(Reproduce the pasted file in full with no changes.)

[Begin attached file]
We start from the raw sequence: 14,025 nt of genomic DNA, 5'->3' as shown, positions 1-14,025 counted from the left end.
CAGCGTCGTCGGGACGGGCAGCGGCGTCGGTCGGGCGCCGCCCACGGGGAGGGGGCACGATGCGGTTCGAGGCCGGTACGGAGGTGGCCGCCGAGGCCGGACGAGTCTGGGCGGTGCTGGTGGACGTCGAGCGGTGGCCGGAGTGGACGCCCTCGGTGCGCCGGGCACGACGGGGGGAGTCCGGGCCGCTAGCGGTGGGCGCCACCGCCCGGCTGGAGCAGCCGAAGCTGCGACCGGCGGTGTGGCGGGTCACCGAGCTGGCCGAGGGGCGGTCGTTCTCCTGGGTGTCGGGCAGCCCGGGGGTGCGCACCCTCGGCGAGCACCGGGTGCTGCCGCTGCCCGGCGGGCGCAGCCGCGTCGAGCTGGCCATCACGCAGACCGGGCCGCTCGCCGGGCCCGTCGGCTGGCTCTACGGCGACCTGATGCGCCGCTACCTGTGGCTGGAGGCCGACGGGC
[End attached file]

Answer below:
We start from the raw sequence: 14,025 nt of genomic DNA, 5'->3' as shown, positions 1-14,025 counted from the left end.
CAGCGTCGTCGGGACGGGCAGCGGCGTCGGTCGGGCGCCGCCCACGGGGAGGGGGCACGATGCGGTTCGAGGCCGGTACGGAGGTGGCCGCCGAGGCCGGACGAGTCTGGGCGGTGCTGGTGGACGTCGAGCGGTGGCCGGAGTGGACGCCCTCGGTGCGCCGGGCACGACGGGGGGAGTCCGGGCCGCTAGCGGTGGGCGCCACCGCCCGGCTGGAGCAGCCGAAGCTGCGACCGGCGGTGTGGCGGGTCACCGAGCTGGCCGAGGGGCGGTCGTTCTCCTGGGTGTCGGGCAGCCCGGGGGTGCGCACCCTCGGCGAGCACCGGGTGCTGCCGCTGCCCGGCGGGCGCAGCCGCGTCGAGCTGGCCATCACGCAGACCGGGCCGCTCGCCGGGCCCGTCGGCTGGCTCTACGGCGACCTGATGCGCCGCTACCTGTGGCTGGAGGCCGACGGGC